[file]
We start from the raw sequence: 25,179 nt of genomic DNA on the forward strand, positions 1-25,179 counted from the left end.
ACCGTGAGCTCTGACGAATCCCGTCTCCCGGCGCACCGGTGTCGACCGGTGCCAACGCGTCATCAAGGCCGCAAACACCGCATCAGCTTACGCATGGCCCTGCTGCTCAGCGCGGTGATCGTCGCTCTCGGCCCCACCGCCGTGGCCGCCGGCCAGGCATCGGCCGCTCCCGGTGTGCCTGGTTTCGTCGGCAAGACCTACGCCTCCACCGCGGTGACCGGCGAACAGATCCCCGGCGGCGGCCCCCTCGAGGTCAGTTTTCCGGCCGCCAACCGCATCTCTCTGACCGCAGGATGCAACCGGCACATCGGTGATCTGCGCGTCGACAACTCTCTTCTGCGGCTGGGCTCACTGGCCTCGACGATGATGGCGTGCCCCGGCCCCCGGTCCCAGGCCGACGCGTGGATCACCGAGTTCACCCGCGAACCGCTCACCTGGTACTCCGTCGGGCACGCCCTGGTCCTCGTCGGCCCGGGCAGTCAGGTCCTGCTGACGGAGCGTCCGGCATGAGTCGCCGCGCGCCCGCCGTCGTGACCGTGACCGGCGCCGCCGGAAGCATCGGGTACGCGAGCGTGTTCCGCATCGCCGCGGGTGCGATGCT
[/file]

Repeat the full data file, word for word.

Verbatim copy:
We start from the raw sequence: 25,179 nt of genomic DNA on the forward strand, positions 1-25,179 counted from the left end.
ACCGTGAGCTCTGACGAATCCCGTCTCCCGGCGCACCGGTGTCGACCGGTGCCAACGCGTCATCAAGGCCGCAAACACCGCATCAGCTTACGCATGGCCCTGCTGCTCAGCGCGGTGATCGTCGCTCTCGGCCCCACCGCCGTGGCCGCCGGCCAGGCATCGGCCGCTCCCGGTGTGCCTGGTTTCGTCGGCAAGACCTACGCCTCCACCGCGGTGACCGGCGAACAGATCCCCGGCGGCGGCCCCCTCGAGGTCAGTTTTCCGGCCGCCAACCGCATCTCTCTGACCGCAGGATGCAACCGGCACATCGGTGATCTGCGCGTCGACAACTCTCTTCTGCGGCTGGGCTCACTGGCCTCGACGATGATGGCGTGCCCCGGCCCCCGGTCCCAGGCCGACGCGTGGATCACCGAGTTCACCCGCGAACCGCTCACCTGGTACTCCGTCGGGCACGCCCTGGTCCTCGTCGGCCCGGGCAGTCAGGTCCTGCTGACGGAGCGTCCGGCATGAGTCGCCGCGCGCCCGCCGTCGTGACCGTGACCGGCGCCGCCGGAAGCATCGGGTACGCGAGCGTGTTCCGCATCGCCGCGGGTGCGATGCT